Swallowtail

Mountain Tiger Swallowtail (Papilio eurymedon)

How often do you get so lucky that when you notice this creature resting on a thimbleberry leaf you walk right up to it and take a photo? Several photos? Thanks to the modern wonders of small digital cameras, it’s a clear detailed photo. I’m delighted.

For a few weeks, this is one of the most common butterflies in mountain forests throughout Oregon, Washington, and Idaho. It’s also known as the Pale Swallowtail. The adults fly from from May to July, and lay eggs on plants that the caterpillars prefer: ceanothus, alder, and buckthorn. All three of these brush species thrive in the Beverly Creek drainage where I worked yesterday. As a trails professional, I am more than happy to share the brush with caterpillars. It grows faster than humans or insects can knock it back.

Swallowtails are showy and elegant, the largest butterflies in the Northwest. Like rainbows, butterflies are burdened by cultural interpretations and cliches. They are used as symbols of transformation, or added to drawings of princesses by little girls. I stand guilty as accused (at least for exploiting the symbol part). Letting all this baggage fall away, a person can observe these creatures as they are, in their habitat. They are pretty damn amazing, flittering around in high rugged places and surviving cold wet winters. I recall pulling a plywood sign out of a shed in January and finding a living butterfly resting against the wood. Most butterflies here overwinter as eggs or pupae in chrysalises, but a few tough it out as adults.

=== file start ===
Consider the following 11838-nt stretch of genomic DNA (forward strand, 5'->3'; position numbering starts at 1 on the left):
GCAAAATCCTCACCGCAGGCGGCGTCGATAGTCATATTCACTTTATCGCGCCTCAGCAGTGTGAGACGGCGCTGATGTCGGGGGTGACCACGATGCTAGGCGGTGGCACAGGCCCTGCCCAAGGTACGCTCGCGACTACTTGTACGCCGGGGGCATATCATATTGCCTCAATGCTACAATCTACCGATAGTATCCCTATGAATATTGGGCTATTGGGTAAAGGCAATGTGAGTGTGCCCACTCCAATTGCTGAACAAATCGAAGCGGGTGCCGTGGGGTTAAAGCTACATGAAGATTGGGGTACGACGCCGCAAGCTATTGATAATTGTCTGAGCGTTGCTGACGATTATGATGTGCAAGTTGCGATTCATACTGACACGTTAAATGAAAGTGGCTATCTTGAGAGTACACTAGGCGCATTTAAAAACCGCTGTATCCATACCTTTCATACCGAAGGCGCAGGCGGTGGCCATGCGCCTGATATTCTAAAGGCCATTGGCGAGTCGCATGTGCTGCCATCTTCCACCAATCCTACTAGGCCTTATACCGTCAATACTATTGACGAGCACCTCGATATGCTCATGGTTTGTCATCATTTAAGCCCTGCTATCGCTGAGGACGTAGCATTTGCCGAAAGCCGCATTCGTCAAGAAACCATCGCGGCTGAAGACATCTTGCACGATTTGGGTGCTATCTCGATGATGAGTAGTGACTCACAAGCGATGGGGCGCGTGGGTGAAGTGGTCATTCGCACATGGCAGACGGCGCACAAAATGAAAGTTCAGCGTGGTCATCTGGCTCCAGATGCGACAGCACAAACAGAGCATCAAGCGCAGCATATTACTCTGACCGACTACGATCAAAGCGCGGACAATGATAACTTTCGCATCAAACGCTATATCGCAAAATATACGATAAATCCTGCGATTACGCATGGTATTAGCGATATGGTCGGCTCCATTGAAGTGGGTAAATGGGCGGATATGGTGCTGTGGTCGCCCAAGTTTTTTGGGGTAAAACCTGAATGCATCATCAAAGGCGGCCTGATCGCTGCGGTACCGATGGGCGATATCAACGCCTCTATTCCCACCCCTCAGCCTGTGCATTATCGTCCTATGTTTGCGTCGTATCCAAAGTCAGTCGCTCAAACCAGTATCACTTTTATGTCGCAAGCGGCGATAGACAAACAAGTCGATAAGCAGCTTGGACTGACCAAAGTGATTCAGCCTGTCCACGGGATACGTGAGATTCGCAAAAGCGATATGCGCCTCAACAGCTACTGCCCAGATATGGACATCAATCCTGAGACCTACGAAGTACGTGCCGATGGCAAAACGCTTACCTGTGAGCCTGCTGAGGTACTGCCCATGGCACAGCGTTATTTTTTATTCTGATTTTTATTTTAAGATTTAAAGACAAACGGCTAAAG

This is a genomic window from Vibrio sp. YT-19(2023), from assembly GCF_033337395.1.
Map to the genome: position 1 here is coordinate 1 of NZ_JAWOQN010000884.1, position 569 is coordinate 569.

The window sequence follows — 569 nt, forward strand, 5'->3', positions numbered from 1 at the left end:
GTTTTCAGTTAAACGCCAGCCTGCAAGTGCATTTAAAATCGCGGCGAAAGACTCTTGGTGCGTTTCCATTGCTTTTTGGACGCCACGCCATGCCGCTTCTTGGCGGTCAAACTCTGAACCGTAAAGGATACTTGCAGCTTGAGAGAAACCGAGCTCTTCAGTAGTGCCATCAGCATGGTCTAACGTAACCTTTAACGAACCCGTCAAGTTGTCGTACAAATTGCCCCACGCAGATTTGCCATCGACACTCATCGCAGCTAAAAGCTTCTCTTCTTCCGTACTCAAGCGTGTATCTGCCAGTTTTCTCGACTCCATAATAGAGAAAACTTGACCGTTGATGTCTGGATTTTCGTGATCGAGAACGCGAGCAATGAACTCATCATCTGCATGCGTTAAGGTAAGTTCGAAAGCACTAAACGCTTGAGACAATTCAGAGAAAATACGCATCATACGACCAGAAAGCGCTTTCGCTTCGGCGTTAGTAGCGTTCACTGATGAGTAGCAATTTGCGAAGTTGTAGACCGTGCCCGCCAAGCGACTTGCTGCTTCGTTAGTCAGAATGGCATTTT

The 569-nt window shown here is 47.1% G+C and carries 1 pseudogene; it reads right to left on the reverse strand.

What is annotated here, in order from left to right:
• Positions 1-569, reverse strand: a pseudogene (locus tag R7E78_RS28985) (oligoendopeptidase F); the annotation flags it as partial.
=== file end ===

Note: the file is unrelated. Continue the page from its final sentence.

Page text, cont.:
I have been so fascinated by butterflies that I have stopped work to follow a fritillary through a meadow, or dropped my tools to get eye to eye with a Clodius Parnassian on a lupine. One of my best butterfly experiences was this: on Malcom Mountain working as a lookout on a backcountry fire. The helicopter dropped me on a dry rocky ridge in the morning, and I stayed all day watching the fire and the weather, using the radio to talk to the crews across the valley. A hummingbird flew up to my yellow shirt to see if I was a source of nectar. Bumblebees landed on my hands to touch their curled tongues to my sweat. And butterflies came to rest on my shoulders and hat, fluttering and fluttering those frail wild wings, waving their colors at the mountains and the sky. I held my breath and let it out, delighted.

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